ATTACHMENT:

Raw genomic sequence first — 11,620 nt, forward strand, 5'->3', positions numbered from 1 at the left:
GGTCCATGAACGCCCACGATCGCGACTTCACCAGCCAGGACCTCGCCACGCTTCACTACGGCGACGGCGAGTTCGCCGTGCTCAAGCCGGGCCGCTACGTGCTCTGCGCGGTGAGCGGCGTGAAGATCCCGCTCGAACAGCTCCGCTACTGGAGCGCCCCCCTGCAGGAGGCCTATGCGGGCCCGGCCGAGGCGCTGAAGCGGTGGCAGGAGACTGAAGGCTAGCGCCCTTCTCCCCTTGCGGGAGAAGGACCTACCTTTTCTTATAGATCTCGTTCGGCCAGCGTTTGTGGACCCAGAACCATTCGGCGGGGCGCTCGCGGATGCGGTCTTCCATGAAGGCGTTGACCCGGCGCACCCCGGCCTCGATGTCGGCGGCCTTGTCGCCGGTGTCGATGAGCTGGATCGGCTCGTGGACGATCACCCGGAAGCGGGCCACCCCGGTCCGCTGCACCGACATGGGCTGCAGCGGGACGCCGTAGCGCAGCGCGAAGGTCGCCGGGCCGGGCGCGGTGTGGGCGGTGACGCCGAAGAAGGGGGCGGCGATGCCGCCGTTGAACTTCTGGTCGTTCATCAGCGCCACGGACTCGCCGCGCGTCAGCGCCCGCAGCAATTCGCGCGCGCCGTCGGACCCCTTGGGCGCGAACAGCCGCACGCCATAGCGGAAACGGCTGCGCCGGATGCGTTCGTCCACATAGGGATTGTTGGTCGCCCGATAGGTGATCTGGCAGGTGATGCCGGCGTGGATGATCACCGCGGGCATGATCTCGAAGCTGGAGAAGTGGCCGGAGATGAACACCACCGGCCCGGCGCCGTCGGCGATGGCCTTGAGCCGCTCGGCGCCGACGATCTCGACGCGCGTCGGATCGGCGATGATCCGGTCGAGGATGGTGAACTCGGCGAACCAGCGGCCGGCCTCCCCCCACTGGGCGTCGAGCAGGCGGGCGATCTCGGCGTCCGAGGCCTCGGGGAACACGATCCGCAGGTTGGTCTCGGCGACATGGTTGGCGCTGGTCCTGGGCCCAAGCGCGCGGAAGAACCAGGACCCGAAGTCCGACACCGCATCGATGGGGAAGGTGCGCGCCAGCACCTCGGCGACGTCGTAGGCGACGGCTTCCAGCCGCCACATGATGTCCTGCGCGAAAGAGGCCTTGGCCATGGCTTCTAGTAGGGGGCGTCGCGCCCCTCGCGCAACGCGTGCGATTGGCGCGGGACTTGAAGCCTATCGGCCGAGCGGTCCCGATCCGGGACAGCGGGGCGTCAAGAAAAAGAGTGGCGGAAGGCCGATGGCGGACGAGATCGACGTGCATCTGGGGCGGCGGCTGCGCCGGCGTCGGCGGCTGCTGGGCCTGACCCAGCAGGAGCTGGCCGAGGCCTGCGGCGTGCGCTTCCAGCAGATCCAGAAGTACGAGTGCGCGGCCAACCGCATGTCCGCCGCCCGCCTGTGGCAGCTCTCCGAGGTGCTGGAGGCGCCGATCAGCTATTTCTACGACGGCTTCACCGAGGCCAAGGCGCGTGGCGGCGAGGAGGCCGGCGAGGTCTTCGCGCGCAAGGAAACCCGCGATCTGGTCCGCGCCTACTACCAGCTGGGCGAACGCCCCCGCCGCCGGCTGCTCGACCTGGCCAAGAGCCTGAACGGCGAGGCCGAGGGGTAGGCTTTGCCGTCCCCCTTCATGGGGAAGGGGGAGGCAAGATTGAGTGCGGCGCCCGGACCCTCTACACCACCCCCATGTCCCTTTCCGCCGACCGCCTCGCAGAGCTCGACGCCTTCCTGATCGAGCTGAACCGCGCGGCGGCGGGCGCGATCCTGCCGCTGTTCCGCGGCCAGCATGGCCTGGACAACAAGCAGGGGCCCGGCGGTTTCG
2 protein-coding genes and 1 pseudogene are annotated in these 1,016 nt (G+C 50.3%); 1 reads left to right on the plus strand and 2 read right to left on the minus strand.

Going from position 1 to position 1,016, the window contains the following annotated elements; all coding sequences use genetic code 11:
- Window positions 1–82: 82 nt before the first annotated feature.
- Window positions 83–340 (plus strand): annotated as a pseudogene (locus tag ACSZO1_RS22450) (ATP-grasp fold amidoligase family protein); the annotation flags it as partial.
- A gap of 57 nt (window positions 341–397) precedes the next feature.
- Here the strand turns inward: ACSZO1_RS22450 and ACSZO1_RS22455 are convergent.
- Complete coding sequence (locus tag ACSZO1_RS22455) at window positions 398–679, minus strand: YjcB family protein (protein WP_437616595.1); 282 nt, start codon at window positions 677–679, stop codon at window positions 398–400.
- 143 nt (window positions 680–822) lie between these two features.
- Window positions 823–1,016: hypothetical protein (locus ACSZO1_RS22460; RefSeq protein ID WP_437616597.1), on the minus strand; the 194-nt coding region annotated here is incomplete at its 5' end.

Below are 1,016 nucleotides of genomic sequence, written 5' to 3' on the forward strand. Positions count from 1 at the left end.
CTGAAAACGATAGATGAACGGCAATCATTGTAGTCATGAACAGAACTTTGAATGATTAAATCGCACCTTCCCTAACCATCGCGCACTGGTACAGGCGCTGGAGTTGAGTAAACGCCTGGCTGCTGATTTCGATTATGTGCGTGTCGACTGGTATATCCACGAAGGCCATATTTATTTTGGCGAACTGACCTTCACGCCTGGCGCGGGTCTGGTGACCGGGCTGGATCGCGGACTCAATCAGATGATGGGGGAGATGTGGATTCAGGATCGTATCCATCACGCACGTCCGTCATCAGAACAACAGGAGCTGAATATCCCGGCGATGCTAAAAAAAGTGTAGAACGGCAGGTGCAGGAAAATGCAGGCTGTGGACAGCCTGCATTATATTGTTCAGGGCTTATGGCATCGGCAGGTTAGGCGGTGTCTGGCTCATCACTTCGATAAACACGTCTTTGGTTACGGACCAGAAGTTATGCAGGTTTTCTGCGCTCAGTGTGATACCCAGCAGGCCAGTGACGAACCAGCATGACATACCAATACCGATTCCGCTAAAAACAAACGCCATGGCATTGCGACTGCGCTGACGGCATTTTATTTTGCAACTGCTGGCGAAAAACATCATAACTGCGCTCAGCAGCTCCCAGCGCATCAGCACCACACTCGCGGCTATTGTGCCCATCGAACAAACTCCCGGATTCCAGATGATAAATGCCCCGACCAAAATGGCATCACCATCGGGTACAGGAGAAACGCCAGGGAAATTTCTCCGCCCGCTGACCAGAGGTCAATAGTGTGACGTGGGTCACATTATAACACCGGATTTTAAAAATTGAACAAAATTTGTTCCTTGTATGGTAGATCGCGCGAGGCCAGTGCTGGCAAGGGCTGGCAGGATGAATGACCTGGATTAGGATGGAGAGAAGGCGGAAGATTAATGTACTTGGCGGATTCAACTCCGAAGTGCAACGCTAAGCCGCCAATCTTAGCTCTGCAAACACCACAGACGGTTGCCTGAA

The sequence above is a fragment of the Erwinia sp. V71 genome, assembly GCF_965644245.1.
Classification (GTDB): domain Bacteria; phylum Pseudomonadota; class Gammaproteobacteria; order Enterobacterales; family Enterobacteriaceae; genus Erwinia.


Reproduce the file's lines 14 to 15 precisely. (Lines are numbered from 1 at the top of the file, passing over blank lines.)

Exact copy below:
The sequence above is a fragment of the Erwinia sp. V71 genome, assembly GCF_965644245.1.
Classification (GTDB): domain Bacteria; phylum Pseudomonadota; class Gammaproteobacteria; order Enterobacterales; family Enterobacteriaceae; genus Erwinia.